RED DEER, ALBERTA—The 88-room Comfort Inn & Suites Red Deer in Alberta, Canada, would have a pretty hefty heating bill given its northern location. “Would” is the key word here. It does not have high energy costs thanks to a roof-based solar heating system.
The system employs equipment normally used as a ground-source heat pump, designed to exploit the stable ambient temperature of the earth to provide seasonal heating and cooling. The Comfort Inn design, however, does not have an underground loop of liquid-filled tubing for geothermal exchange; the heat pump is connected to 60 roof-based solar collectors and a highly efficient heat recovery system.
The system heats and cools the building and its guestrooms and converts waste energy from the hotel’s other systems. The solar panels on the angled roof are visible and tilted at a 50-degree angle to collect the most possible amount of sunlight.
Because of the volume of water, the solar energy is never wasted. On a sunny day, if the automated system, which shunts heat from areas requiring cooling to areas demanding warmth, cannot use the collector’s thermal energy anywhere else in the building, it stores it in a 60,000-liter storage tank. The system captures enough heat to heat the entire hotel, its indoor swimming pool and hot tub.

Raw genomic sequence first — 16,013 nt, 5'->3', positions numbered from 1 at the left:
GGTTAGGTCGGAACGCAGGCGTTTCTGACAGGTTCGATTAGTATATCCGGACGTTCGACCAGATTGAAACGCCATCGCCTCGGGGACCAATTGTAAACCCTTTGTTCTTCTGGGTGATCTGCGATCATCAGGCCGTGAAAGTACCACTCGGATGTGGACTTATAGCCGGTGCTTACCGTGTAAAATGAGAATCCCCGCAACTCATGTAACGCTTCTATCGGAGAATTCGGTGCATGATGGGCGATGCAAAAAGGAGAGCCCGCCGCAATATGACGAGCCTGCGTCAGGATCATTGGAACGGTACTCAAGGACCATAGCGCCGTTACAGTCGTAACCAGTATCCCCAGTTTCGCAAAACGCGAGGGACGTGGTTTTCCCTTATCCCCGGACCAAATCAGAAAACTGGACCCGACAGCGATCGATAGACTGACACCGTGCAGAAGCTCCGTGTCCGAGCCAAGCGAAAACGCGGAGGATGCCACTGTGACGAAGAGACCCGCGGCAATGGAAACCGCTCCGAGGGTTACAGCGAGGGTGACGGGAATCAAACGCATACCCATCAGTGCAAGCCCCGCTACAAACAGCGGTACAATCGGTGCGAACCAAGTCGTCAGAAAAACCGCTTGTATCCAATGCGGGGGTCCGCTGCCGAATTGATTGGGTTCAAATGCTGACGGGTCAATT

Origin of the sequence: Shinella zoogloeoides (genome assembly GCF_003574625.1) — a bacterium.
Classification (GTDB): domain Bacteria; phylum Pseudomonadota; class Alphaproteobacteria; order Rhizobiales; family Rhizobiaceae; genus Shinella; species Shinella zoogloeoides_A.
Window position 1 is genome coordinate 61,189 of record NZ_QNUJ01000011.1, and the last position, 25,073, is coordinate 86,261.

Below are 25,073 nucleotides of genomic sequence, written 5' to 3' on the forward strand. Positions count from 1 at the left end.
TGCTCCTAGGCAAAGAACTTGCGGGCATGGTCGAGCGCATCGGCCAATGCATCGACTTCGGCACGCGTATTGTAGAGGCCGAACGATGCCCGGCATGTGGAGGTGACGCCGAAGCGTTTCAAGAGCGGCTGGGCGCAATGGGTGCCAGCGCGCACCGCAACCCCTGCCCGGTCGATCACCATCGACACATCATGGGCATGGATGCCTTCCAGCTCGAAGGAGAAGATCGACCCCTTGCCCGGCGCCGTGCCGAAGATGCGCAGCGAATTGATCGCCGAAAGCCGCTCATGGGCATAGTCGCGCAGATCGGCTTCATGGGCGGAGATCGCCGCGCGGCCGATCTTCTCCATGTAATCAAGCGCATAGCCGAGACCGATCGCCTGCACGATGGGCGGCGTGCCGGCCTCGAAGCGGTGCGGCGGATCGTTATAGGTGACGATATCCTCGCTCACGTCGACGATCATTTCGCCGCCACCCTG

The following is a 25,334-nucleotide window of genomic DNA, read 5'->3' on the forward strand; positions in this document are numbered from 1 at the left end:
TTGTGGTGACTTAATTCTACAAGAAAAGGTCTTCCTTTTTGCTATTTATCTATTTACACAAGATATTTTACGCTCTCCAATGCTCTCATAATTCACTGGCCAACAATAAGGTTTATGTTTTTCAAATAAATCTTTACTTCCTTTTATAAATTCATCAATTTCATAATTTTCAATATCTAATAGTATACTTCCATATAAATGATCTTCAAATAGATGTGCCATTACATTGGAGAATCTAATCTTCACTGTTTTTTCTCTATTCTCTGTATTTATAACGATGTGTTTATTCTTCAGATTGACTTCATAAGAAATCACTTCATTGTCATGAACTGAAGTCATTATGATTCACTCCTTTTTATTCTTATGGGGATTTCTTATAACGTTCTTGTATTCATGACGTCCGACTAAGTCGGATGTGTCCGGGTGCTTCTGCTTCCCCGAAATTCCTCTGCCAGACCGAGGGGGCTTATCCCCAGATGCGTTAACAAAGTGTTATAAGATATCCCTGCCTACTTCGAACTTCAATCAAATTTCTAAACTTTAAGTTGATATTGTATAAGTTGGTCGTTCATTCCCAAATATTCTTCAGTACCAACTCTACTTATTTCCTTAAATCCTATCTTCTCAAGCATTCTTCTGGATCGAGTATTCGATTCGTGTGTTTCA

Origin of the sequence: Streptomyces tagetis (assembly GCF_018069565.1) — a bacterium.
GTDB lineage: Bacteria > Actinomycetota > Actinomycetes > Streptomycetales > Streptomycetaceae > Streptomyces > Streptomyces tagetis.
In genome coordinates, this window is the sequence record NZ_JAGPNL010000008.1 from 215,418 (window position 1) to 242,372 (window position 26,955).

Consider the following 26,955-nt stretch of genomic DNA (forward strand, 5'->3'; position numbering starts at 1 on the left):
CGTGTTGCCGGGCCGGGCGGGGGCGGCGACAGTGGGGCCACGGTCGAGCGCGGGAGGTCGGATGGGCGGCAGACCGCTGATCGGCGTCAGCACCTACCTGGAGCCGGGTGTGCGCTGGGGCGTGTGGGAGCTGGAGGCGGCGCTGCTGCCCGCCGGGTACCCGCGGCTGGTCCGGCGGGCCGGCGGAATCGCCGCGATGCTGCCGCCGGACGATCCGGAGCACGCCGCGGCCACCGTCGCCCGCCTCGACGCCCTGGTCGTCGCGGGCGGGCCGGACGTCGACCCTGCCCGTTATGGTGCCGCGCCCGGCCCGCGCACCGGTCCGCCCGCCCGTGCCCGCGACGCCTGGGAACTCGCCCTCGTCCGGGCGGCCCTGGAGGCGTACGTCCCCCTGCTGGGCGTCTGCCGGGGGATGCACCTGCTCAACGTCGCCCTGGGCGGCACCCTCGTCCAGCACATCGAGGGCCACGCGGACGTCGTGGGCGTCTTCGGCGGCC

Hotel Opened with System in Place
The installation cost the owner of the hotel, Red Deer-based Squirrel Inc., $1.4 million. The system was installed during construction in 2005. The property, which is managed by Toronto-based Atlific Hotels and Resorts, opened in October 2005.
Al Simoneau, general manager of the hotel, says the solar installation was the idea of Brad Gabrielson, principal owner of the property.
“When he started to look at feasibility studies, he came across the name of a solar panel company,” Simoneau says. “He contacted [Swiss Solar Tech Ltd.] and everything unfolded from there. It was a pretty easy sell.”
“I have always been environmentally conscious, and this allows me to do my small part to protect the environment,” said Gabrielson at the time of the hotel’s opening. “It also makes good business sense, as the energy costs I save will result in a payback time of five to seven years.”
Simoneau says the hotel can go up to 14 days without sun and the system will still have enough energy stored to heat and cool the property. If really needed, a backup boiler system will kick in automatically. Maintenance is minimal; there is some meter reading and heat pump monitoring required.
“I certainly would recommend this type of system,” Simoneau says. “At the time of the opening, we were the most energy efficient hotel in Canada.”
The hotel’s general manager adds that Choice Hotels International and the Hotel Association of Canada have both been very supportive of the project.
Glenn Hasek can be reached at email@example.com.